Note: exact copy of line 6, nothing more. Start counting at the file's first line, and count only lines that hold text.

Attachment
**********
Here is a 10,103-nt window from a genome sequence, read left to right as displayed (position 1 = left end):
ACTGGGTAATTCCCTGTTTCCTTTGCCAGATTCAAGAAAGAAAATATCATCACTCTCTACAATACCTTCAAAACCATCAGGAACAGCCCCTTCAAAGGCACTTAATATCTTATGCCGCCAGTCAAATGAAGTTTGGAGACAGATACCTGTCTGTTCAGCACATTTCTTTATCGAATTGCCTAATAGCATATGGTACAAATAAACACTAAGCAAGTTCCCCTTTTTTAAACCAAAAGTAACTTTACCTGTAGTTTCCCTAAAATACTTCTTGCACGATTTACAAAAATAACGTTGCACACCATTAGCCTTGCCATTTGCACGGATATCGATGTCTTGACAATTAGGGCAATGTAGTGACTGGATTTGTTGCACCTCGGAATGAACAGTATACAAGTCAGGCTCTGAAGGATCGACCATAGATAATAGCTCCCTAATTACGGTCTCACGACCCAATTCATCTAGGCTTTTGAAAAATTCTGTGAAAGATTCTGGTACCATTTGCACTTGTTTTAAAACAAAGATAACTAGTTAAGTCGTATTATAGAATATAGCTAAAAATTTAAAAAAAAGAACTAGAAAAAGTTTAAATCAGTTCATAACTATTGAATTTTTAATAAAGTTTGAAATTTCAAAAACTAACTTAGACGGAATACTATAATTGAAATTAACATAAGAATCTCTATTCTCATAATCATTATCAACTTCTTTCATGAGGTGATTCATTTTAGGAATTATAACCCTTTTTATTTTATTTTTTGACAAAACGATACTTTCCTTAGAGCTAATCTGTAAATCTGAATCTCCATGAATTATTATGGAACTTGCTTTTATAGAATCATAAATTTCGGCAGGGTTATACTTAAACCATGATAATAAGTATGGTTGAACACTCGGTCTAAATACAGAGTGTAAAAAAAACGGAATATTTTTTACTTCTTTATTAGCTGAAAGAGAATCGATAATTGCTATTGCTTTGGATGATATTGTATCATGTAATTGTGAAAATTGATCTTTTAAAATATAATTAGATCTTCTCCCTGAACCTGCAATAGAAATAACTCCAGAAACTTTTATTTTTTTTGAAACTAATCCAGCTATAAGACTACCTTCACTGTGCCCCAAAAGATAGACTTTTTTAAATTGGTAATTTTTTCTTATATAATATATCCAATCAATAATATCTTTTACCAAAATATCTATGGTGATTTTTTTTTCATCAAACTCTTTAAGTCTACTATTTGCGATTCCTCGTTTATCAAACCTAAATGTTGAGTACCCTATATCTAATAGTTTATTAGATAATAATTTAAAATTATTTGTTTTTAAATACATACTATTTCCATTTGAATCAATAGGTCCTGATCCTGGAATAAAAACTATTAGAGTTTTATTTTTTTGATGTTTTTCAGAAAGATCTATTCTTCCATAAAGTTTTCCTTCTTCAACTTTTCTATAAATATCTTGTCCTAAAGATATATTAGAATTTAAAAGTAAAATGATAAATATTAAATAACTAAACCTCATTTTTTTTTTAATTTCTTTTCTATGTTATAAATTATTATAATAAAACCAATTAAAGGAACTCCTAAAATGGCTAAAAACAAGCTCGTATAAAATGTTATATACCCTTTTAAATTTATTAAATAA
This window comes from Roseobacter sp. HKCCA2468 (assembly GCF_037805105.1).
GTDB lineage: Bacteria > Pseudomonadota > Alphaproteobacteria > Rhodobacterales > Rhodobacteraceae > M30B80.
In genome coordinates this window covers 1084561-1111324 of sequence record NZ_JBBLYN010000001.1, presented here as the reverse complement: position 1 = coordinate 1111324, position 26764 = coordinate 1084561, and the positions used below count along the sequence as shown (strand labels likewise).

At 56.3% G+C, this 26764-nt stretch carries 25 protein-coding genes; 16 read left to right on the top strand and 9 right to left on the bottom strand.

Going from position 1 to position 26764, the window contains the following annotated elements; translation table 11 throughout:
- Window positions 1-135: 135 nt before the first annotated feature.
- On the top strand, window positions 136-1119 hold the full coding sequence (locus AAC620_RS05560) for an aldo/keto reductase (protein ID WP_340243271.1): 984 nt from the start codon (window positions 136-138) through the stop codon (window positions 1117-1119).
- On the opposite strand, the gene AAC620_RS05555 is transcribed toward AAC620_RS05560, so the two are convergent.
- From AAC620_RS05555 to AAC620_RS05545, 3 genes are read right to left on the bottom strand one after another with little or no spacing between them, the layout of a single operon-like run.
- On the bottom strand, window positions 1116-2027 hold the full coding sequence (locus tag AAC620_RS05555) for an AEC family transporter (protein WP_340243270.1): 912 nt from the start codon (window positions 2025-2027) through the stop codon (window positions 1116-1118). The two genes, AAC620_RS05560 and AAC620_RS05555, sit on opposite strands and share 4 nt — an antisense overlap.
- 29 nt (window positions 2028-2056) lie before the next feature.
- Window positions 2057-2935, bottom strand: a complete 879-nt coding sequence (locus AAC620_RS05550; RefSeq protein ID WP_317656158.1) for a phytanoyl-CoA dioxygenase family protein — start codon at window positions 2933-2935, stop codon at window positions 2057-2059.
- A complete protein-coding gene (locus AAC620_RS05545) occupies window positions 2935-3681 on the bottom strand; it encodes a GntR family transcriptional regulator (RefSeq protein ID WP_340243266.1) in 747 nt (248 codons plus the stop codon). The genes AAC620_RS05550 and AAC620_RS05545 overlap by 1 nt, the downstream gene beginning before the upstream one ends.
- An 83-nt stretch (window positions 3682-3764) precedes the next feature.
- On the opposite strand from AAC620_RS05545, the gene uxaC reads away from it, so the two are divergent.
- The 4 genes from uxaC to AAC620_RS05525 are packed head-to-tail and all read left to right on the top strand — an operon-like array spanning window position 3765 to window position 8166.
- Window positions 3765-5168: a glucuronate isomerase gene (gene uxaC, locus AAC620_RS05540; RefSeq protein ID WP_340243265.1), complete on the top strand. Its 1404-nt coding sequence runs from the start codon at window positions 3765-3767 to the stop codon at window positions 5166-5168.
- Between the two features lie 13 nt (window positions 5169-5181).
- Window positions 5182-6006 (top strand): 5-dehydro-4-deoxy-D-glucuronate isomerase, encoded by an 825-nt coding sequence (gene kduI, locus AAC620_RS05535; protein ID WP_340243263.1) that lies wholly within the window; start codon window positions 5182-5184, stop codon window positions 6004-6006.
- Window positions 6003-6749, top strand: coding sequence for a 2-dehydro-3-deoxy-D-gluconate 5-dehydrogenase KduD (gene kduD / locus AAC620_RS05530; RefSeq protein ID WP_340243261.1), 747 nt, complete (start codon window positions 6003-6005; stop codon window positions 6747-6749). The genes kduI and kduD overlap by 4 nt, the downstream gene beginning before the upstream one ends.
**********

At 56.3% G+C, this 26764-nt stretch carries 25 protein-coding genes; 16 read left to right on the top strand and 9 right to left on the bottom strand.